COMMENTARY: Fighting over the grading of OK schools, from A to F

OKLAHOMA CITY – Public release of letter grades for every Oklahoma public school — scheduled for this week — has been delayed at least two weeks.

Superintendent of Public Instruction Janet Barresi, announcing the slowdown, said, “In an abundance of caution, the State Department of Education is going to take additional time to guarantee absolute, 100-percent accuracy of the grades.

“Despite two periods in which school districts were to certify assessment results as well as the current review underway, our assessment office is still receiving a number of corrections and changes. To say this has been frustrating is putting it mildly. The A-F Report Cards are too critical a tool for parents and communities to accept anything less than quality.”

Demands to kill Oklahoma’s A-F system of school grading while it is still in its infancy are intriguing, in that they emanate from quarters that have for decades accepted flat student achievement and poor results in a bureaucracy-heavy program that is failing hundreds of thousands of students annually.

The state Education Department’s A-F evaluations are flawed – as Barresi readily concedes — but can and should be fixed. The reaction of much of the public education mainstream to A-F grading of schools has been overwrought, particularly so in that it comes from folks who defend the failed status quo so passionately and consistently. And, to be clear, these are also the same elements and institutions aligned to strangle Oklahoma’s school choice programs in the crib.

Leaders of the Parent Legislative Action Committee (PLAC) – organized in central Oklahoma, Tulsa, Sand Springs and Durant – said Wednesday their members “have been actively involved in the A-F dialog, and we have no confidence the delay will result in grades which accurately reflect school performance.  We believe it is highly inappropriate to suggest the current system should be used as a tool for parents and communities to determine school effectiveness.”

The groups point, among other things, to last spring’s online testing failures and changes in scoring for required high school graduation exams.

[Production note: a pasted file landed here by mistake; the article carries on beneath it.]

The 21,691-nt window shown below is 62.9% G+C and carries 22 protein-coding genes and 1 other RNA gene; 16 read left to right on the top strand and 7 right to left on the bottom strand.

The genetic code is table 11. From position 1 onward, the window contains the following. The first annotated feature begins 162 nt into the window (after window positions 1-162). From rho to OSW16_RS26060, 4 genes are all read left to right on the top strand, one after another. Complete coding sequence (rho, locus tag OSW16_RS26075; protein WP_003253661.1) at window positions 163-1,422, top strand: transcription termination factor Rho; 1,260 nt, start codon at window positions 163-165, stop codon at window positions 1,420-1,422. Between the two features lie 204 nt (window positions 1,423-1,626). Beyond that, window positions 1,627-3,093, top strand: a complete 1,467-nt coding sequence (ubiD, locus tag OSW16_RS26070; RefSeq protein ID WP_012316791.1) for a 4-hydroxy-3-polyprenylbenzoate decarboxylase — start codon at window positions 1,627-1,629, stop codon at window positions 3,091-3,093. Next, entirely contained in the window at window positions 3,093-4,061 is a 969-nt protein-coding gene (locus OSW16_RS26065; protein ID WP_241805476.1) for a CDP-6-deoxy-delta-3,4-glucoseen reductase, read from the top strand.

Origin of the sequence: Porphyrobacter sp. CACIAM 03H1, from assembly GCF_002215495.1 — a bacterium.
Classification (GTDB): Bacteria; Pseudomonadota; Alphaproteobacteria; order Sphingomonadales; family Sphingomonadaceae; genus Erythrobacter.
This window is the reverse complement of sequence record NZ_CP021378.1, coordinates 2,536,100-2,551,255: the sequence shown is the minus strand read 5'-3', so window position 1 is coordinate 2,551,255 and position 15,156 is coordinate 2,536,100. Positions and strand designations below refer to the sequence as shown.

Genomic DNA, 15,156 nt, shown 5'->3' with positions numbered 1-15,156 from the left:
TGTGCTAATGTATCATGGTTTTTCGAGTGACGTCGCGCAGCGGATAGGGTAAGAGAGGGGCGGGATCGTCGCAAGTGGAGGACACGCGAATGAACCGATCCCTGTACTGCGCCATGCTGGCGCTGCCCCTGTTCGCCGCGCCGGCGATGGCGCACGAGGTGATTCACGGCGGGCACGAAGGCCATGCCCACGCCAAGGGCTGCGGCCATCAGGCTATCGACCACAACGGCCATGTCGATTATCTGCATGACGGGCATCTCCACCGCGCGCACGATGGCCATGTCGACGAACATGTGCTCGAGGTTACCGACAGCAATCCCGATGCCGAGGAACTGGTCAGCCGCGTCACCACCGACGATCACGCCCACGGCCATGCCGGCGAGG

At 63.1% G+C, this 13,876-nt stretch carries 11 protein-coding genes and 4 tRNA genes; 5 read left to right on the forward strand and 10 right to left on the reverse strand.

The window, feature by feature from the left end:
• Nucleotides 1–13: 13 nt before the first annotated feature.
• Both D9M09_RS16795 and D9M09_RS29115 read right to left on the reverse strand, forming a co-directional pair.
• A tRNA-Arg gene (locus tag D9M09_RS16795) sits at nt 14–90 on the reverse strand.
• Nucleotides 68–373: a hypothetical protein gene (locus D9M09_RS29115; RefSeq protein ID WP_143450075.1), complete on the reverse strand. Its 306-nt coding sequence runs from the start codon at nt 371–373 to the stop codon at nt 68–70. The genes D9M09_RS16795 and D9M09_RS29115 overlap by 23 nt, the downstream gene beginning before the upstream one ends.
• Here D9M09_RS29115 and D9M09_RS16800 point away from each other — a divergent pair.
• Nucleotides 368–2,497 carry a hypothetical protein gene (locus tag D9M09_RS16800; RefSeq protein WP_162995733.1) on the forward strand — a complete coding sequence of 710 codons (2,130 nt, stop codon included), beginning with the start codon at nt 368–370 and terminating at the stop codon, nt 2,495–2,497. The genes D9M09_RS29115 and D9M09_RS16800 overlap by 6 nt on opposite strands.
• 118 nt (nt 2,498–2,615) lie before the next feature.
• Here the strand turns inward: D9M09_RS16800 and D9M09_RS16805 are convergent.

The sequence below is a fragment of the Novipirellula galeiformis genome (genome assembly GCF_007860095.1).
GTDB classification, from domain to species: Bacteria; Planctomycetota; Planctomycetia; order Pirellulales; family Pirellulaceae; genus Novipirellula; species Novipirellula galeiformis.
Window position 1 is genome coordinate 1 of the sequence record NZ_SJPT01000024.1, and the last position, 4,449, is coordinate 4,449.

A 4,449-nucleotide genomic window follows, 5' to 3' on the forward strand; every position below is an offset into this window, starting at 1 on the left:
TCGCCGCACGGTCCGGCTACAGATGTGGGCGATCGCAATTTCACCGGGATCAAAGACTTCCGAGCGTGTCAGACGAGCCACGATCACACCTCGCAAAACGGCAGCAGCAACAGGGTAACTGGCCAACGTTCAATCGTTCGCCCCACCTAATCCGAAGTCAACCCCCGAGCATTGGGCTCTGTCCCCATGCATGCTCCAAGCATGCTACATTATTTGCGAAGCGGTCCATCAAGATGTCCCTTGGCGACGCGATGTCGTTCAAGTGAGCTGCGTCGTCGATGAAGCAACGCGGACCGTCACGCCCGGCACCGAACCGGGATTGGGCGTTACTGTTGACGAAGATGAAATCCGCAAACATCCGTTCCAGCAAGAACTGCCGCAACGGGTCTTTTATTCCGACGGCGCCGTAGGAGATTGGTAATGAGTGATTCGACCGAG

On Monday, the Cooperative Council for Oklahoma School Administration (CCOSA) and the United Suburban School Association (USSA) used similar “no confidence” language. Local school superintendents, including Tulsa’s Keith Ballard, have taken full advantage of the A-F start-up challenges to decry “dysfunction and ineptitude” in the A-F reports. 

With at least superficially greater substance, critics of A-F align themselves with analyses from the Oklahoma Center for Education Policy (at the University of Oklahoma) and the Center for Education Research and Evaluation (Oklahoma State University).

Those two research groups assert that it would amount to “misplaced confidence” to believe the state’s school report cards can be ever be made good tools for evaluation and accountability.

If that’s true, should reformers conclude that it would be another example of “misplaced confidence” to believe that public education performance can, over time, be at least incrementally improved? 

If the existing A-F structure is meaningless, what does one make of grading and evaluation in broader terms? No grading scheme is perfect, whether an individual teacher’s system or system-wide evaluations that intend to remove individual bias and use some “objective” measures for grading. 

Any evaluations without grade inflation are likely to have a large share of critics. Grades are a means to evaluate where things stand – a worthy objective for policymakers and for taxpayers whose resources pay the bills.

To borrow a line from the Rev. Jesse Jackson: “Mend it, don’t end it.” Tossing the A-F system overboard at this stage would merely give the education establishment another easy “do pass” – which it has not earned.

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